Before my WISP was bought out, the service techs always told me there wasn't enough bandwidth for anyone, no matter what plan they were on, so no good to upgrade.

Now since they were bought out I've been told with this new equip I can get higher speeds. There have been three service calls scheduled and they haven't been able to make one yet.

Now my internet isn't even working. I had to activate a smart phone to get internet, until it's fixed, or upgraded.

By the end of this month I'll either have it working, or have a new WISP.
4g might be better than what I have now from Fuego wireless, or maybe a hotspot from Virgin mobile, that way I can take it any where.
--  
 :-)
Don't let the Zombies get you!!!!

My God is better than your god!!!!

Re: Questions about Wireless Internet Service Provider (WISP)
wrote:

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I've also tried using my cell phone, tethered, to get an internet
connection with decent speed. The only downside to that is the high
cost of the cell-provided data.

Re: Questions about Wireless Internet Service Provider (WISP)
Lord Bergamont wrote, on Sat, 07 Mar 2015 16:52:52 -0600:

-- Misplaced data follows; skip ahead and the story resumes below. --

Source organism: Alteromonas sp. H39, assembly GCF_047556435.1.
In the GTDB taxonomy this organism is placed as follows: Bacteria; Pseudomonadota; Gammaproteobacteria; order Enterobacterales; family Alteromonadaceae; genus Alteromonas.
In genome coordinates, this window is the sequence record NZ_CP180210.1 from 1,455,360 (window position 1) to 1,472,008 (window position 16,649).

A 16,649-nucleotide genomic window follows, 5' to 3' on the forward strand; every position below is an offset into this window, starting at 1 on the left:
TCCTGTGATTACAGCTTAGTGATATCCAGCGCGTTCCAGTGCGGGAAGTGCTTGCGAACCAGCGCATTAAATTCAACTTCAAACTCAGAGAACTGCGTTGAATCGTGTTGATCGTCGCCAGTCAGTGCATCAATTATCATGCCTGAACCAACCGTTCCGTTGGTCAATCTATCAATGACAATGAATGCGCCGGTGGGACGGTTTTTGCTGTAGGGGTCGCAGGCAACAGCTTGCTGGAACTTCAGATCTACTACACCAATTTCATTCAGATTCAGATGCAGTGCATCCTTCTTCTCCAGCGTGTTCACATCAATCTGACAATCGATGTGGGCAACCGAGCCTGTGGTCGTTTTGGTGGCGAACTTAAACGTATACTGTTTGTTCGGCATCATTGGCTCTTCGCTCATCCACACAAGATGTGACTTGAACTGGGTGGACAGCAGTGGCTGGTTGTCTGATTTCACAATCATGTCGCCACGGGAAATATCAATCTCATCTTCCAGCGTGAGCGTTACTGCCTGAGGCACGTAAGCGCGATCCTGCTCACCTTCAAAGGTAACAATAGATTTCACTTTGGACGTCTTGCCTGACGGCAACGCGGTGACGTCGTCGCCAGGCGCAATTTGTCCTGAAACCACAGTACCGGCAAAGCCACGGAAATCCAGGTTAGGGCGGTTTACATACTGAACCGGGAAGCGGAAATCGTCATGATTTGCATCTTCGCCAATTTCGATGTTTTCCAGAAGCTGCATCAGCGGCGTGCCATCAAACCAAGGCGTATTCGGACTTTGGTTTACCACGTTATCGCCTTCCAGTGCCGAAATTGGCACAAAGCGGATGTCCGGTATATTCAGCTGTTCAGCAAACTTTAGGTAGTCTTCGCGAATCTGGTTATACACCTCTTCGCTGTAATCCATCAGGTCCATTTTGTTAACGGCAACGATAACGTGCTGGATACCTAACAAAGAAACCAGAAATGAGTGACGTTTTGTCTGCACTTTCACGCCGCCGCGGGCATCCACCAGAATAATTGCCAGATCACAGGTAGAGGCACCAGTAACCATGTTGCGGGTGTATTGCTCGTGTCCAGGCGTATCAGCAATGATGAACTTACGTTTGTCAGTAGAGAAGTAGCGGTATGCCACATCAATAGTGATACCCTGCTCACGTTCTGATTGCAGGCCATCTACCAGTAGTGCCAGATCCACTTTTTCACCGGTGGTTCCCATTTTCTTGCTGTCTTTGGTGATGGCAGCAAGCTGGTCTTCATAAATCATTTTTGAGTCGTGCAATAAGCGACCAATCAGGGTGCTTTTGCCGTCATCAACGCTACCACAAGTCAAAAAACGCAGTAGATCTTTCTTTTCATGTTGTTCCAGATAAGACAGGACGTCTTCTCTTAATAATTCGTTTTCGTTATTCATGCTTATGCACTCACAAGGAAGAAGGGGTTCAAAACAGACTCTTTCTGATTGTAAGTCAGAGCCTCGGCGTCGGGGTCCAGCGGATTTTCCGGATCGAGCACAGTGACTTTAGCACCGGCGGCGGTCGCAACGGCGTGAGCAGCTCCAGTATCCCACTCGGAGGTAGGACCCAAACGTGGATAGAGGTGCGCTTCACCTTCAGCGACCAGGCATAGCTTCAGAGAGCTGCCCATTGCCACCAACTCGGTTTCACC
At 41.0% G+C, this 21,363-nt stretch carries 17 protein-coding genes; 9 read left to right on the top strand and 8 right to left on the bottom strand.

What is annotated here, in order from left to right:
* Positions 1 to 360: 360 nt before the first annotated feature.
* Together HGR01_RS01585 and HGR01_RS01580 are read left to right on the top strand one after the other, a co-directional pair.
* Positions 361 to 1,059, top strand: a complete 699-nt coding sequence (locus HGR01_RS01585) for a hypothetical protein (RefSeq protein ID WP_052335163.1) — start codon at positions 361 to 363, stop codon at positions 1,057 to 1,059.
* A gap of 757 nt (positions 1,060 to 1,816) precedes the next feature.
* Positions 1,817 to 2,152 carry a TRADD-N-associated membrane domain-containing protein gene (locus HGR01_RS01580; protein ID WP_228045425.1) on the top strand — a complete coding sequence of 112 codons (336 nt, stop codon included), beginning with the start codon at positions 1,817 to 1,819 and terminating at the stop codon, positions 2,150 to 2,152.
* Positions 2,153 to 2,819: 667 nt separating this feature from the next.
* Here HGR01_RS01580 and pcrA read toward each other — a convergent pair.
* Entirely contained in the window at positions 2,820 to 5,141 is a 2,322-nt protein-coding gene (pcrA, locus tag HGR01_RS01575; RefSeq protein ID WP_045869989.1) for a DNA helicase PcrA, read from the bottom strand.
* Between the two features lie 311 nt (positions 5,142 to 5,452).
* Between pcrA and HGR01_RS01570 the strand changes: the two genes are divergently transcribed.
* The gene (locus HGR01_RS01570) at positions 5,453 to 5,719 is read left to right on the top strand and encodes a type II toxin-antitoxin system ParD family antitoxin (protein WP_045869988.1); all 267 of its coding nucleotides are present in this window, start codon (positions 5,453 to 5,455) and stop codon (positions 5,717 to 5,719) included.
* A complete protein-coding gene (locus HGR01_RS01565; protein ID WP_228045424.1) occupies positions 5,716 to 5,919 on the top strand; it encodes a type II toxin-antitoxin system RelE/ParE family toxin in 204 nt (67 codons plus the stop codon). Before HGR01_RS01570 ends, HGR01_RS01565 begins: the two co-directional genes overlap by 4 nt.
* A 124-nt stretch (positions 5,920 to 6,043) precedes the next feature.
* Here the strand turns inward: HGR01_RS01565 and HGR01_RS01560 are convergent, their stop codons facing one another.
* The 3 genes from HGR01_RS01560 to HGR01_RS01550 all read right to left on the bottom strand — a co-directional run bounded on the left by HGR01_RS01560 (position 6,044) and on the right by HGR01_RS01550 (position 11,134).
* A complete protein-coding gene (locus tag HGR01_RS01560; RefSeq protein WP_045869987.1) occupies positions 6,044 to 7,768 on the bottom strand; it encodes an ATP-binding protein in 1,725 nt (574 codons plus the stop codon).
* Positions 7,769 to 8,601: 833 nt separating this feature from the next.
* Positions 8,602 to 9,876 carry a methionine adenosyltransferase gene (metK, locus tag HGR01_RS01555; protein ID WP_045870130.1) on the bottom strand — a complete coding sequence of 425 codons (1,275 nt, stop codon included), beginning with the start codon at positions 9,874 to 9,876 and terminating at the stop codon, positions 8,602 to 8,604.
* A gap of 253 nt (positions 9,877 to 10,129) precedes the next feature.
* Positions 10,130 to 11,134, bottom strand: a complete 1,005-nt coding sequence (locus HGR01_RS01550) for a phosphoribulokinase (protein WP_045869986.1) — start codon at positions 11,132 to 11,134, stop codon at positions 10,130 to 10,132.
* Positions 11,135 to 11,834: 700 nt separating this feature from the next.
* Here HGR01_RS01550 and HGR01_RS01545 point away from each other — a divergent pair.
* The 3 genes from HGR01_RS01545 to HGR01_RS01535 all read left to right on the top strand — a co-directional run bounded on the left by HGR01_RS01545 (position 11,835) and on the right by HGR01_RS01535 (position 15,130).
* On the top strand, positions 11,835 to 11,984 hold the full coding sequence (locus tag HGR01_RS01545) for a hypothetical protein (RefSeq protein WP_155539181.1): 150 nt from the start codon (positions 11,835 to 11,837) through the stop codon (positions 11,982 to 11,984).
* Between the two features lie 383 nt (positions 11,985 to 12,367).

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What you say the older guys told you is sheer bullshit.
What you say the newer guys are telling you is correct.

The speeds are dependent only on three things.
1. The WISP equipment (and aiming at you)
2. YOUR equipment (and distance from the WISP)
3. The environment

The WISP can have faster routers, more powerful radios,  
antennas aimed more directly at you, throughput throttling,  
bandwidth loading, and many other issues, all of which money
can solve with better newer faster more powerful equipment.

You can do the same thing, by investing in a more powerful
antenna, selecting the best channel, aiming at the primary
lobe of the WISP antenna, eliminating items in the Fresnel  
zone, etc.

You have to deal with the noise of the environment, and  
where LOS obstructions are a fact of life.



Re: Questions about Wireless Internet Service Provider (WISP)